The cucumbers accompanying his sashimi of daily market fish are pickled in Brookie's Byron Dry Gin and tonic, from neighbouring Cape Byron Distillery. Riberries from The Byron's rainforest flavour a granita served with oysters. Kemp has joined forces with Jack Sprat's butchery – co-owned by his pal and former Sydney Vic's Meats ops manager, Paul Newson. He, too, left the big smoke behind.

Byron's smoke is better. At Chupacabra, Evan White plans to cook with fire outdoors on a real Mexican comal (griddle) if the council says yes. And last December, Argentinian-born Francisco Smoje sparked up his wood-fired oven and grill at the new Barrio, drawing crowds to its outdoor communal tables like moths to a flame. No surprise, when that flame delivers succulent chook and beef rib and teases out eggplant's smoky hidden depths.

Safya restaurant, Byron Bay.
Safya restaurant, Byron Bay. Photo: Supplied

Name a cuisine, and Byron's produce translates. At Safya, Caroline Soliman evokes Egypt's Western Desert with local harvest including Cooper's Shoot tomatoes, Tyagarah Apiaries Honey, Bread Social loaves. At Foxy Luu's, local herbs sing in Asian soups, ramen and soba, while the intoxicating house-made sambal at Taste of Melaka draws Malay flavours from 25 local ingredients.

Three years in, Noma graduate Ben Devlin's formidable talents have long outlasted the honeymoon period at Cabarita's Paper Daisy. He lets the ocean do the talking, with local prawns, octopus, squid, oysters and daily fish.

Then there's The Farm's bucolic spectacle, where those Three Blue Ducks emigrants grow, rear, butcher, cook and cater amid their pastoral tableau. Down the road at Harvest Newrybar, chef Alistair Waddell and wild food researcher Peter Hardwick have a swathe of accolades – including a Good Food Guide chef's hat – for their foraging, fermenting and deft touch with native Australian curiosities.

Josh Lewis and Astrid McCormack of Fleet restaurant.
Josh Lewis and Astrid McCormack of Fleet restaurant. Photo: Supplied

The farming life here has also drawn French-born chef Bruno Loubet, who will open his Willow Vale cooking school later this year in the village of that name, on 3.4 hectares of lush Queensland Gold Coast hinterland growing country. Loubet heard the call of the wild from far away in London, where last year he closed his award-winning, vegetable-led 200-seater Grain Store, announcing he was seeking a gentler pace after 40 years of Michelin-star-studded but relentless work in the likes of Le Manoir aux Quat'Saisons and his own Bistrot Bruno Loubet.

He and his and wife Catherine are busy preparing their 125-year-old Queenslander and its surrounds, planting fruit trees, installing garden beds and tending chickens, horses and pigs. The fertile soil will enable their vision to continue the Grain Store's veg-forward story, with visitors picking, cooking and eating whatever's best on the day.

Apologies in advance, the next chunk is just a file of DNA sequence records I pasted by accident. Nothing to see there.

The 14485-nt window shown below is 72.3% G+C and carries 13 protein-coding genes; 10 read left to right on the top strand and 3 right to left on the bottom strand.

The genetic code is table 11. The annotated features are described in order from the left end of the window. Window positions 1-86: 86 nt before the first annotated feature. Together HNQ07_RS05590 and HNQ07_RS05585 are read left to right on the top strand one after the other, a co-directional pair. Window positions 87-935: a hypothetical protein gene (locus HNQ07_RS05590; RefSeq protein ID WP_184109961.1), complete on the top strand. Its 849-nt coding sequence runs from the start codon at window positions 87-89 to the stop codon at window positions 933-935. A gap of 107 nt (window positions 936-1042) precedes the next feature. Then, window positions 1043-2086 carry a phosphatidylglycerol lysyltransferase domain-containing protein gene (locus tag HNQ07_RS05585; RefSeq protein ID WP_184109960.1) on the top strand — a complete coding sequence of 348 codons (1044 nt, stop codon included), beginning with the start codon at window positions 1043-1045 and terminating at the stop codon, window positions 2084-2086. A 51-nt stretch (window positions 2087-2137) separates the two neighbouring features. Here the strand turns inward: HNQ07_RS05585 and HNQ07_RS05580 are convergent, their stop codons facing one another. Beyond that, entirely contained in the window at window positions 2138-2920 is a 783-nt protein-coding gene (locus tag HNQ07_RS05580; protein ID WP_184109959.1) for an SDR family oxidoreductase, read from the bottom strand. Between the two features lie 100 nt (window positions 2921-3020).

"If we have amazing eggplant, we'll base the class on that," Catherine says. "It's not going to be flashy, but very honest, practical, natural."

The couple have encouraged that feeling from the start, with working bees where local friends gather to help on the land, rewarded by a homegrown, Loubet-cooked meal at the end. "All the people here are extremely genuine and wonderful and kind," Catherine says. "We are part of the community already and if you need help, people are ready at the drop of a hat. You don't often see that any more, do you?"

Unpretentious but perfect fine dining has ensured that tiny, two-hatted Fleet in Brunswick Heads has wowed way beyond Byron in its first two years and in November co-owners Josh Lewis (chef) and Astrid McCormack (manager) will launch La Casita, which roughly translates to "small warm house" in the former Gringo's Fresh Mex, another petite space just along the road. Meanwhile, Fleet continues to distil into its 14-stool nook all that is beautiful and brilliant about Byron: the produce, the passion and an overwhelming sense that everyone involved in making your meal is in their happy place.

Of course they are, say Evan White and Matt Kemp. "There's such a good hospitality community here," White says. "People got sick of running with the bulls and moved here for a bit of respite."

Says Kemp: "A lot of people bang on about work-life balance, but we really do it here. At Balzac, although we were getting two or three hats, we were knackered, miserable, doing 70-hour weeks. It doesn't do you any good and it doesn't do cooking any good. But here, this is knockout. This is the life."



The Byron at Byron,



Foxy Luu's,

Taste of Melaka,

Paper Daisy Halcyon House,

The Farm,

Harvest Newrybar,

Fleet Restaurant,